preparing for a recent workshop, I updated the bibliography and
organization list I use as a handout for the class and was struck by
the importance of keeping this a living document updated with each new
find. See which resources from this partial roster you already have in
your reference library.
Writers (P&W): More than a magazine,
P&W offers loads of free information, support and guidance on
contests, grants, news, small presses, and lots more—all with free
The Writer :
This magazine offers advice and instruction that are a cut above the
rest on craft, interviews, getting published, freelancing, and markets.
The Writer’s Chronicle:
offers master’s level essays, articles, news, and information on the
art of writing.
This magazine is the most
well-rounded resource for emerging writers.
The Association of Writers
& Writing Programs (AWP): Membership in AWP is most
worthwhile. It offers a database on educational and market
opportunities, conference discounts, and the magazine—ideal for
teaching professionals and prospective students.
National Writers Union (NWU):
The NWU is a great fallback for freelance writers, editors, and
journalist who need help with contracts, legal issues, and insurance.
You can also obtain a press pass.
Pen American: This
is one of the world’s most prestigious writing organizations and is a
preeminent international literary and human rights organization.
Membership provides a number of literary books.
Books on Craft
179 Ways to Save a
Novel (Peter Selgin): A must-have reference
tool as comprehensive as an MFA, but lots easier and less expensive.
Bird by Bird
(Anne Lamott): A companion
that guides writers through common problems and concerns.
Ernest Hemingway on
Writing (Ernest Hemingway): Reflections by the
author on the promise and pitfalls of the writing life.
Escaping into the Open
(Elizabeth Berg): A
heart-to-heart on the writing life and particular challenges.
Paragraphs (Donald Newlove): A truly artistic
approach to crafting first paragraphs. Getting a handle on these
principles will serve the entire work.
The Forest for the
Trees (Betsy Lerner): A prescriptive from a
savvy editor and literary agent on the ins and outs of the writing,
editorial, and publishing process.
Getting into Character
(Brandilyn Collins): A solid
method for in-depth character development.
Grace Is Where I Live
(John Leax): A poet’s godly
perspective on the writing life—in all its grit and glory.
How to Get Happily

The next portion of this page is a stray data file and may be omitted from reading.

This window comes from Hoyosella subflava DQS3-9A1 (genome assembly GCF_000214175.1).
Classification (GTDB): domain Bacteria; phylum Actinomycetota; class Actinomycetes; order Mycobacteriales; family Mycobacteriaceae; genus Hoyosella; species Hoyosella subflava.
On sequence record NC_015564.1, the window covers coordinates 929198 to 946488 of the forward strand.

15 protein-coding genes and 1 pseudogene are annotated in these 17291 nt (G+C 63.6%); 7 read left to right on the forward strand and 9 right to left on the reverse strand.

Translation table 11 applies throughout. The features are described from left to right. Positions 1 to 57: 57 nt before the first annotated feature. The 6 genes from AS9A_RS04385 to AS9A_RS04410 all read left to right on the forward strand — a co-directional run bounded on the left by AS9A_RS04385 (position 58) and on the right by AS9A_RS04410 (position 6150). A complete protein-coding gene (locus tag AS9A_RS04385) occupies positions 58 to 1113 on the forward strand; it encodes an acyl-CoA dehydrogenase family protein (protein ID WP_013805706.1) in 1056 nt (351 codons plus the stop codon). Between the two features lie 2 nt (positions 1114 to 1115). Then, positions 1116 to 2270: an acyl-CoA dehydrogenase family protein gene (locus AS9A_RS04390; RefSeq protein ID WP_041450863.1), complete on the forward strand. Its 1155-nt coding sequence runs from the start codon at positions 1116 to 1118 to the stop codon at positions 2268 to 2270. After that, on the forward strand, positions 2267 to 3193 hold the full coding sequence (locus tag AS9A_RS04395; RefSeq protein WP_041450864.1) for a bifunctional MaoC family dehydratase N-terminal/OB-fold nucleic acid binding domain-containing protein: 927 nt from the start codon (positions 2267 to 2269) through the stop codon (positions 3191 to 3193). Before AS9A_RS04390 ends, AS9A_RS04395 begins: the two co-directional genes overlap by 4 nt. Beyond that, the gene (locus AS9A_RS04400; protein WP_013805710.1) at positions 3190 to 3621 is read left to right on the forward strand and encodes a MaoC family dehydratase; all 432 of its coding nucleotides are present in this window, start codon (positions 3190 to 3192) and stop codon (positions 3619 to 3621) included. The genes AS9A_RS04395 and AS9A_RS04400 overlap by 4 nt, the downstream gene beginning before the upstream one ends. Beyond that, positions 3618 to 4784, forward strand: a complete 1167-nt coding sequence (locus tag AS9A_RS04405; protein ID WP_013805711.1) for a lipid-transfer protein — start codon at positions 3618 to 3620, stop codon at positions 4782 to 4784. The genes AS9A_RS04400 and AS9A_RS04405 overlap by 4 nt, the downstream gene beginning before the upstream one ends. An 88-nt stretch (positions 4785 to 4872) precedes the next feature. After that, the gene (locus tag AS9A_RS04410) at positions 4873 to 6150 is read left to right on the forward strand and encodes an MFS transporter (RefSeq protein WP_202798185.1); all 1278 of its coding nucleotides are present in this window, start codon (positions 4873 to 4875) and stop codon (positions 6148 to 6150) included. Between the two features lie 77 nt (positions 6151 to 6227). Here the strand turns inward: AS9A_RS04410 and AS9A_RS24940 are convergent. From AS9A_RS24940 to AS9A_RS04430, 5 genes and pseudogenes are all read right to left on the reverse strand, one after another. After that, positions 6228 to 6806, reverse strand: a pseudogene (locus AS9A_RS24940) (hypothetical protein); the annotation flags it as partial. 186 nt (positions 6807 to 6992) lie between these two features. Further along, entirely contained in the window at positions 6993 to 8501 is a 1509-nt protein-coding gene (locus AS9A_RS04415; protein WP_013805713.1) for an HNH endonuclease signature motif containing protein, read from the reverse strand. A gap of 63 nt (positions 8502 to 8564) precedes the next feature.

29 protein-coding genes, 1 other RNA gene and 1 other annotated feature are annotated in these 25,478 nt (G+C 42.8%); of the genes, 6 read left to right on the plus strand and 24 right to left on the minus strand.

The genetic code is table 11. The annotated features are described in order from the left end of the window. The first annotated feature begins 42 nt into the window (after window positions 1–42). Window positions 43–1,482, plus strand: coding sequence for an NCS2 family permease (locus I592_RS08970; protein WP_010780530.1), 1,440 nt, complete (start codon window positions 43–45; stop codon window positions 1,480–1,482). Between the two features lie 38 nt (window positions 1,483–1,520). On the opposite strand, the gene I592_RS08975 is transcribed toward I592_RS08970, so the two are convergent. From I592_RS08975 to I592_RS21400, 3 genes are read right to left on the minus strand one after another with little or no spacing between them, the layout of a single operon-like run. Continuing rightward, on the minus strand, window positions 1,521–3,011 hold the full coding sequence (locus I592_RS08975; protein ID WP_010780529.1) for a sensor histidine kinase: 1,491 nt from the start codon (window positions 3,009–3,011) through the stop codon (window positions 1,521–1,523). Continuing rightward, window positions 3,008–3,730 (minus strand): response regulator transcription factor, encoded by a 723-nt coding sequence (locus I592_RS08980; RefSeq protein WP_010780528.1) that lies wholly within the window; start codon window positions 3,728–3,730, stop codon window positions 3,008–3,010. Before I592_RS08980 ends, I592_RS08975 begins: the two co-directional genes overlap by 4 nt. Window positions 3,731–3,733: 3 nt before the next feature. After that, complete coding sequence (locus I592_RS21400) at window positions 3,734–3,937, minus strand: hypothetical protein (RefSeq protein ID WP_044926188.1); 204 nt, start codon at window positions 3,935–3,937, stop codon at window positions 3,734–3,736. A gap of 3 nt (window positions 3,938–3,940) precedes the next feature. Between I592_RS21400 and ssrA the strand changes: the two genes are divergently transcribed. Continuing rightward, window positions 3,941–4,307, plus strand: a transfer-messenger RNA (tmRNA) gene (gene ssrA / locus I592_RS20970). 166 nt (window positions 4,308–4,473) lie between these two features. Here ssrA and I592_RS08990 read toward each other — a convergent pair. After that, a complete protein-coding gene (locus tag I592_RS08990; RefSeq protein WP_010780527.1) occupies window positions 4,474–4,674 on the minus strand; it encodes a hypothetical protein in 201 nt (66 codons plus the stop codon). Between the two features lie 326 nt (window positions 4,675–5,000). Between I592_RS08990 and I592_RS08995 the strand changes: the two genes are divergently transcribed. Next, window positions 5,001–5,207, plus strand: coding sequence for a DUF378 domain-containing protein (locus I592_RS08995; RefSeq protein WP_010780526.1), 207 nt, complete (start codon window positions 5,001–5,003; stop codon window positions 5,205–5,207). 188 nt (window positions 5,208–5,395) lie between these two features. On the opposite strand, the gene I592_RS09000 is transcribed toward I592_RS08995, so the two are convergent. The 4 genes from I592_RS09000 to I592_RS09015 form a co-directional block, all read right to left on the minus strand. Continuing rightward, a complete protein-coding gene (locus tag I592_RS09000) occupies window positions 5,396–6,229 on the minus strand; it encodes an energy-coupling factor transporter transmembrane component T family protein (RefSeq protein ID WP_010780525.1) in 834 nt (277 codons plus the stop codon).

Published (Judith Appelbaum): The basics of the
Living by Fiction
(Annie Dillard): The
importance and relevance of good fiction and storytelling.
Self-Editing (James Scott Bell): A must-have on
how to revise and edit, with principles that are easy to understand and
The Art of Fiction
(John Gardner): A
quintessential work on the art of writing fiction.
The First Five Pages: A
Writer’s Guide to Staying Out of the Rejection Pile
(Noah Lukeman): A comprehensive guide to all facets of good writing for
publication. Just change this to the first five sentences, if not the
first five words.
The Writer’s Book of
Hope (Ralph Keyes): A chicken soup viewpoint of
rejection, hope, and the writing life.
Writing Down the Bones
(Natalie Goldberg): A poetic
view of the challenges and beauty of writing and the writing life.
Writing the Breakout
Novel (Donald Maass): A must-have by super agent
Donald Maass for novelists seeking to avoid the endless loop of
Writing to Learn
(William Zinsser): A great
primer on the symbiotic and ongoing relationship between learning and
The Associated Press
Stylebook and Libel Manual: The journalist’s
guide to style and legal issues.
The Careful Writer:
A time-tested guide on word
usage and language.
The Chicago Manual of
Style: Used by nearly every literary magazine
and publisher for everything from formatting, style, and citations.
The Elements of Style:
A guide to the principal
requirements of plain English style. Focuses on the rules of usage in
literature, composition, and grammar.
Webster’s New World
College Dictionary: A comprehensive guide to
words and word-related usage and style. Also works as a thesaurus and
is available free online.
To pose an editing query,
contact Adele Annesi. Click here to visit
my online writing workshop.